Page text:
You’ve probably heard all about the Joint Commission’s new regulations that went into effect last month. Even if you’ve got the software, even if you’re planning on getting it, it can be very difficult to meet the new requirements without a structured program in place.
According to Olav Christianson, clinical dose optimization service team leader at Landauer Medical Physics, an effective dose monitoring program is the key to meeting TJC requirements.
Christianson has been working with nearly 100 hospitals across the country and has seen plenty of radiation dose monitoring programs that were successful, and plenty that weren’t. He boiled it down to four keys for success, as put down here on Radiology Business.
1. Motivated clinical leader
Without someone to spearhead the project (and ensure its continued success), there’s a strong chance that it won’t last. Having that someone who’s willing to follow it through is incredibly important.
2. Experienced medical physics support
Almost just as important as having your motivated leader is having strong medical physics support. The knowledge and expertise from someone in this field is invaluable to an effective radiation dose monitoring program.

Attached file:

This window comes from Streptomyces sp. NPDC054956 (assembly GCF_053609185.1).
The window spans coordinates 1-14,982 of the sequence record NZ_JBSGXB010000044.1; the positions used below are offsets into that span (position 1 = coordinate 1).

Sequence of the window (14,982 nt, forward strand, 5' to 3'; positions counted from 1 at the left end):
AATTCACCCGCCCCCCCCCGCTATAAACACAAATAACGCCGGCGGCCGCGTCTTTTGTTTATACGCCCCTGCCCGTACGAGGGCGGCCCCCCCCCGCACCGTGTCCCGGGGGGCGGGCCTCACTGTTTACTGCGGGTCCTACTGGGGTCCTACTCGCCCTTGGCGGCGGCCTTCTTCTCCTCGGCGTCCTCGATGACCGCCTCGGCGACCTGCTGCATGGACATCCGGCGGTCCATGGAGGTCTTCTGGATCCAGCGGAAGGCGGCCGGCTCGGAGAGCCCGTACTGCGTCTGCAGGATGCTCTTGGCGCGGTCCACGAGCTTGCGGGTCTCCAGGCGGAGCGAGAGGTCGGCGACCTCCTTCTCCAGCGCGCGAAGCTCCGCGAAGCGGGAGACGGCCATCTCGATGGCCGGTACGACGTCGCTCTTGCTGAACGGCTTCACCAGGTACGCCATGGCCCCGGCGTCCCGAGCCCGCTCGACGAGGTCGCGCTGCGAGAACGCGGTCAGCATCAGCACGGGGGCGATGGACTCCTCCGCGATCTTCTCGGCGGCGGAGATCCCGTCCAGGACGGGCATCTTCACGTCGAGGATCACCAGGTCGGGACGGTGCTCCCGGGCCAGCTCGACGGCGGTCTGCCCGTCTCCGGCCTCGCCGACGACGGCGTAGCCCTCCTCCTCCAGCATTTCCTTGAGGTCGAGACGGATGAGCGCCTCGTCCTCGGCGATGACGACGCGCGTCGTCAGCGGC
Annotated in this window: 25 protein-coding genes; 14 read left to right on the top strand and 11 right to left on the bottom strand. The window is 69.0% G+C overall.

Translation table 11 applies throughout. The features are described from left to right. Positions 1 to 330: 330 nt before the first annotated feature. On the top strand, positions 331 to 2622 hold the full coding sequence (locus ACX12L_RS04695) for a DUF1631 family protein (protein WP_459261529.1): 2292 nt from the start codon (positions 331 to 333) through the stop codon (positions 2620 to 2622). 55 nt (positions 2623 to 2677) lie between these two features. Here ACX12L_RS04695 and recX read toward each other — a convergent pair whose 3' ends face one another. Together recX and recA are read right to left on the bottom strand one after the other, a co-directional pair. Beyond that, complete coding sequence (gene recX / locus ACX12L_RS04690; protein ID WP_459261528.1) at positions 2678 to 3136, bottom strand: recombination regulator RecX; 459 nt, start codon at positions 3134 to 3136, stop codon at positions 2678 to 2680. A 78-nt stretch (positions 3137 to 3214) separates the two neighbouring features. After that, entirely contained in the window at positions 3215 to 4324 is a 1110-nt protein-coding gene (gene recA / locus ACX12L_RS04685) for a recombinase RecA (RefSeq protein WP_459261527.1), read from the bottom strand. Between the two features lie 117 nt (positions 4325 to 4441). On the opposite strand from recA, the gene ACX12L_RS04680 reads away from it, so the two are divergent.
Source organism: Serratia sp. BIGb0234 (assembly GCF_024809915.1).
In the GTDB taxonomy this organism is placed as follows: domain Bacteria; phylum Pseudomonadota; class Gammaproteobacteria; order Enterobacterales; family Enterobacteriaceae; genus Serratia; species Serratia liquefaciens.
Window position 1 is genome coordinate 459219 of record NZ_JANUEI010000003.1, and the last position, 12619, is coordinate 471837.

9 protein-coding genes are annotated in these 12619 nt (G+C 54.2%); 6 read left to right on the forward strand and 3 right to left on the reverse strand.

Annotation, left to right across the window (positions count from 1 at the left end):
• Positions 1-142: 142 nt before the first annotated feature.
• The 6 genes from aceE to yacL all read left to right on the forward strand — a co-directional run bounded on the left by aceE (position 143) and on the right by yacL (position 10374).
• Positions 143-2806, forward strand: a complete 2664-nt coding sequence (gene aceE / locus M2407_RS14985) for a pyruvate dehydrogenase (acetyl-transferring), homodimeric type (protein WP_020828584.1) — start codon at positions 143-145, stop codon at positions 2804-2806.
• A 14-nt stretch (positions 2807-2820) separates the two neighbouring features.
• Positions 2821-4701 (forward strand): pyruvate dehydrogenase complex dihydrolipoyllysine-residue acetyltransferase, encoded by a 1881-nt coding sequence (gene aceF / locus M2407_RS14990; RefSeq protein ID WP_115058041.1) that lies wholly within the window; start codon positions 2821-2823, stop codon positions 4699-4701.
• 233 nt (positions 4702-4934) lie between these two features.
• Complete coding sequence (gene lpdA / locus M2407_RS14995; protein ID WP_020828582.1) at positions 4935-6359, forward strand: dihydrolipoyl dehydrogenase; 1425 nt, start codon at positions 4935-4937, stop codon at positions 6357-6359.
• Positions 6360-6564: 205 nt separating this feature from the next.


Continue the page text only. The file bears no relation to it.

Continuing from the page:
3. Allot time for staff to work on the project
Seems obvious, but in the workplace, it isn’t always. You and your staff are very likely already booked–time must be made for this kind of endeavor in order for it to become real.
4. Right tools for the job (i.e. software)
Another seemingly obvious point; however, if you don’t have proper software in this technological age, you will not be able to keep track of radiation dose to the standards required by TJC. Automation makes the process far more achievable.
For more information on structuring your radiation dose program, read this article on Radiology Business.
This article was written by Kristi Alvarado, marketing and PR specialist with Novarad.